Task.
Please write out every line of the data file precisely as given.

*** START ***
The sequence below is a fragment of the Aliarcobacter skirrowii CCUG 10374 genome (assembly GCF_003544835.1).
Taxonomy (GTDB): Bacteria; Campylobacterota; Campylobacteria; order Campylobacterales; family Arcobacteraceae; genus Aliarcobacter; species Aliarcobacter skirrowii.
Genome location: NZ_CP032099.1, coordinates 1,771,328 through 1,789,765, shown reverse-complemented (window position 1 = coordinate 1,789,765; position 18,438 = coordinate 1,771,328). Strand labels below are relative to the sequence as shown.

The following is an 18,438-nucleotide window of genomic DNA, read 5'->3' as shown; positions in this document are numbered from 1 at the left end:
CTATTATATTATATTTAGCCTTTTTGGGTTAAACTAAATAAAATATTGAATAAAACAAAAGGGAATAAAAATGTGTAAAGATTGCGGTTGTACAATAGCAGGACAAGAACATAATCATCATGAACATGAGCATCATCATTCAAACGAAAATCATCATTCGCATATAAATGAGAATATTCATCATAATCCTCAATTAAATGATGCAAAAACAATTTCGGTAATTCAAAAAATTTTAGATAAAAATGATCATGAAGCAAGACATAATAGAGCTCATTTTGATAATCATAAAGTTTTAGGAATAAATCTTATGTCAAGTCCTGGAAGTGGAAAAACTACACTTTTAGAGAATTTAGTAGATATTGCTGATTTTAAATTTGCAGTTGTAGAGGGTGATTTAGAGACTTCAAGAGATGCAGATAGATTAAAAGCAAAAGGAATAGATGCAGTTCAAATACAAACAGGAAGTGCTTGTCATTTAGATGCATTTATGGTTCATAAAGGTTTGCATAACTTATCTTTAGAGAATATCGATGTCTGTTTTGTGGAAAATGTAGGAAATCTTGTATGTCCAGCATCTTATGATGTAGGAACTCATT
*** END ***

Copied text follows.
The sequence below is a fragment of the Aliarcobacter skirrowii CCUG 10374 genome (assembly GCF_003544835.1).
Taxonomy (GTDB): Bacteria; Campylobacterota; Campylobacteria; order Campylobacterales; family Arcobacteraceae; genus Aliarcobacter; species Aliarcobacter skirrowii.
Genome location: NZ_CP032099.1, coordinates 1,771,328 through 1,789,765, shown reverse-complemented (window position 1 = coordinate 1,789,765; position 18,438 = coordinate 1,771,328). Strand labels below are relative to the sequence as shown.

The following is an 18,438-nucleotide window of genomic DNA, read 5'->3' as shown; positions in this document are numbered from 1 at the left end:
CTATTATATTATATTTAGCCTTTTTGGGTTAAACTAAATAAAATATTGAATAAAACAAAAGGGAATAAAAATGTGTAAAGATTGCGGTTGTACAATAGCAGGACAAGAACATAATCATCATGAACATGAGCATCATCATTCAAACGAAAATCATCATTCGCATATAAATGAGAATATTCATCATAATCCTCAATTAAATGATGCAAAAACAATTTCGGTAATTCAAAAAATTTTAGATAAAAATGATCATGAAGCAAGACATAATAGAGCTCATTTTGATAATCATAAAGTTTTAGGAATAAATCTTATGTCAAGTCCTGGAAGTGGAAAAACTACACTTTTAGAGAATTTAGTAGATATTGCTGATTTTAAATTTGCAGTTGTAGAGGGTGATTTAGAGACTTCAAGAGATGCAGATAGATTAAAAGCAAAAGGAATAGATGCAGTTCAAATACAAACAGGAAGTGCTTGTCATTTAGATGCATTTATGGTTCATAAAGGTTTGCATAACTTATCTTTAGAGAATATCGATGTCTGTTTTGTGGAAAATGTAGGAAATCTTGTATGTCCAGCATCTTATGATGTAGGAACTCATT